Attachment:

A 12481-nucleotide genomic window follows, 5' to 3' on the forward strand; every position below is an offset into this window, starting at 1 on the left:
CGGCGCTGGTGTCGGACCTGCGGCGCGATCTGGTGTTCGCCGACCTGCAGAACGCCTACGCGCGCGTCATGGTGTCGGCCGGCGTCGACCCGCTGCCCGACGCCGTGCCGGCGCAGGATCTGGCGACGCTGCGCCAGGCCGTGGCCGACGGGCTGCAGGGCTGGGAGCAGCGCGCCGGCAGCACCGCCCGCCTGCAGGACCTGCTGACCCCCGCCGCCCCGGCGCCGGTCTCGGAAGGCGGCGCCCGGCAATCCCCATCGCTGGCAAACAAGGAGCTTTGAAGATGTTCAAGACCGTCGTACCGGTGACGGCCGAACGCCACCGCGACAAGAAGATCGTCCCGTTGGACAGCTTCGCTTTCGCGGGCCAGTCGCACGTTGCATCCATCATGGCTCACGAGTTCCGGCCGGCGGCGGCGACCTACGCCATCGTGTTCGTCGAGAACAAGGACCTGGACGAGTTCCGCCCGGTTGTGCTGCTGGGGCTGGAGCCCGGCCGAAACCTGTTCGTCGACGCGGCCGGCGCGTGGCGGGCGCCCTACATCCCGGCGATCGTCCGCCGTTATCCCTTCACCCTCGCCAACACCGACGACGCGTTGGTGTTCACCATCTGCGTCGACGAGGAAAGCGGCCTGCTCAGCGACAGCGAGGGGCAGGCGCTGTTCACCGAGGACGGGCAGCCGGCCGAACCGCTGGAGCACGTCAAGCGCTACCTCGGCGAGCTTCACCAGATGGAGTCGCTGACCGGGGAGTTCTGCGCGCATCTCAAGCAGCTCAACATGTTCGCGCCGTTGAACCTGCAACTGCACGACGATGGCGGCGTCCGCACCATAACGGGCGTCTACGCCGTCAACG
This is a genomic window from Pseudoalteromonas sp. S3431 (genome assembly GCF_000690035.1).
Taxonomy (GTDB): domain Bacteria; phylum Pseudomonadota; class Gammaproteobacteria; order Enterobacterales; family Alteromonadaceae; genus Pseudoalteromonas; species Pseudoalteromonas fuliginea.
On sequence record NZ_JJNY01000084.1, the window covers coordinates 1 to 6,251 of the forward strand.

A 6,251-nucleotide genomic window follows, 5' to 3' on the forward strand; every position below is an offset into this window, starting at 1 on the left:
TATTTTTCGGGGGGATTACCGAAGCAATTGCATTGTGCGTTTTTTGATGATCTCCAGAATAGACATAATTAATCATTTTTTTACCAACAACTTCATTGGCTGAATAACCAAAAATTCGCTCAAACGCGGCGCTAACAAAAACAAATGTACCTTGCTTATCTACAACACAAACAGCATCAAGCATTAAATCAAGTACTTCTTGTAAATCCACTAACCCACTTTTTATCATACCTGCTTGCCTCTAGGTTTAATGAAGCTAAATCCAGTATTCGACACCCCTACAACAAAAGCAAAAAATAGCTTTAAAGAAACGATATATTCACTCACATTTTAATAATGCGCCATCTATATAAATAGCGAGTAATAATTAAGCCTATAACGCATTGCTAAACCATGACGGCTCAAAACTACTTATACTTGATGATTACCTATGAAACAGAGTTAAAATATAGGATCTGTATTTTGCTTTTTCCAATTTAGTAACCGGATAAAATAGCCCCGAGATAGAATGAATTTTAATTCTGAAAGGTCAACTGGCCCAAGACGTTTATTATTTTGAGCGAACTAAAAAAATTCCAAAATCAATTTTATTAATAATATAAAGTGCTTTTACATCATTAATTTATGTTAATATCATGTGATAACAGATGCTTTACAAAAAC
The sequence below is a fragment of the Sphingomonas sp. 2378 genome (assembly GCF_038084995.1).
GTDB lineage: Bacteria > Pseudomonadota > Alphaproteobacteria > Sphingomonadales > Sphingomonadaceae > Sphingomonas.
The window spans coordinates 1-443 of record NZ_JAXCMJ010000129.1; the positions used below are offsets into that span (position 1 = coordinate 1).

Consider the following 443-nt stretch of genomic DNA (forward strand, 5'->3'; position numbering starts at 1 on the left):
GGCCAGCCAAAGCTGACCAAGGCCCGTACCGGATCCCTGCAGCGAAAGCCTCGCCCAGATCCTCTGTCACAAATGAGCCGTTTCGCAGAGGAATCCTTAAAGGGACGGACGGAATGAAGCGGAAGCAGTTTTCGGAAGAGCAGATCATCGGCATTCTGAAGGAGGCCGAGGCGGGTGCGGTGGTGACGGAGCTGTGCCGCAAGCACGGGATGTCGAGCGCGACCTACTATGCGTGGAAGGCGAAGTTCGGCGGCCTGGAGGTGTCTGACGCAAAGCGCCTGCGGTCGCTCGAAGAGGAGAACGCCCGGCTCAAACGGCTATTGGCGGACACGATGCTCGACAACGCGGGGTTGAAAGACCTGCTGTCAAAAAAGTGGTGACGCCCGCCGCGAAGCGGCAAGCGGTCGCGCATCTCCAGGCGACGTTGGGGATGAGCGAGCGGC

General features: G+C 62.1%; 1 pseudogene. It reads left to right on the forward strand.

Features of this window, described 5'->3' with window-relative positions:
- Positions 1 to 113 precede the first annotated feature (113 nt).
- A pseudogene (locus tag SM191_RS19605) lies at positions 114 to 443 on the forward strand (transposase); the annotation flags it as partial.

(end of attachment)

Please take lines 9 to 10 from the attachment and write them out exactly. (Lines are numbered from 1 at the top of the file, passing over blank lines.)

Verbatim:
GTDB lineage: Bacteria > Pseudomonadota > Alphaproteobacteria > Sphingomonadales > Sphingomonadaceae > Sphingomonas.
The window spans coordinates 1-443 of record NZ_JAXCMJ010000129.1; the positions used below are offsets into that span (position 1 = coordinate 1).